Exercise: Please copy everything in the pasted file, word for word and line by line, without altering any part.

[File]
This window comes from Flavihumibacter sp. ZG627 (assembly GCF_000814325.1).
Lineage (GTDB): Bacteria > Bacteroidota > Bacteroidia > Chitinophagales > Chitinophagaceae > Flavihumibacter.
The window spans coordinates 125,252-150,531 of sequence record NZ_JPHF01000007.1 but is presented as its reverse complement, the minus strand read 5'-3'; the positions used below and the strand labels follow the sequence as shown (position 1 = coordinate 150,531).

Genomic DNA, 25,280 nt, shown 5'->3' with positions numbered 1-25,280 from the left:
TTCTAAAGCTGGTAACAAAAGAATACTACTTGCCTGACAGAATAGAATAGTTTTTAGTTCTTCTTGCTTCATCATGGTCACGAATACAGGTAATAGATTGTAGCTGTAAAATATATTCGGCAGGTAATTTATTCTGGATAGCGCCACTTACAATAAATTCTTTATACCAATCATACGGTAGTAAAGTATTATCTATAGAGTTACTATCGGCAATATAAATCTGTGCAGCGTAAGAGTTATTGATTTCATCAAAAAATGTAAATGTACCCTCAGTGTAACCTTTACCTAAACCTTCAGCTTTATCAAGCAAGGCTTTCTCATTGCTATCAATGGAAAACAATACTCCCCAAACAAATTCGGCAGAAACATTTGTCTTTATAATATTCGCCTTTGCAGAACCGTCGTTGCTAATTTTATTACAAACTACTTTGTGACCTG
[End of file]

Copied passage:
This window comes from Flavihumibacter sp. ZG627 (assembly GCF_000814325.1).
Lineage (GTDB): Bacteria > Bacteroidota > Bacteroidia > Chitinophagales > Chitinophagaceae > Flavihumibacter.
The window spans coordinates 125,252-150,531 of sequence record NZ_JPHF01000007.1 but is presented as its reverse complement, the minus strand read 5'-3'; the positions used below and the strand labels follow the sequence as shown (position 1 = coordinate 150,531).

Genomic DNA, 25,280 nt, shown 5'->3' with positions numbered 1-25,280 from the left:
TTCTAAAGCTGGTAACAAAAGAATACTACTTGCCTGACAGAATAGAATAGTTTTTAGTTCTTCTTGCTTCATCATGGTCACGAATACAGGTAATAGATTGTAGCTGTAAAATATATTCGGCAGGTAATTTATTCTGGATAGCGCCACTTACAATAAATTCTTTATACCAATCATACGGTAGTAAAGTATTATCTATAGAGTTACTATCGGCAATATAAATCTGTGCAGCGTAAGAGTTATTGATTTCATCAAAAAATGTAAATGTACCCTCAGTGTAACCTTTACCTAAACCTTCAGCTTTATCAAGCAAGGCTTTCTCATTGCTATCAATGGAAAACAATACTCCCCAAACAAATTCGGCAGAAACATTTGTCTTTATAATATTCGCCTTTGCAGAACCGTCGTTGCTAATTTTATTACAAACTACTTTGTGACCTG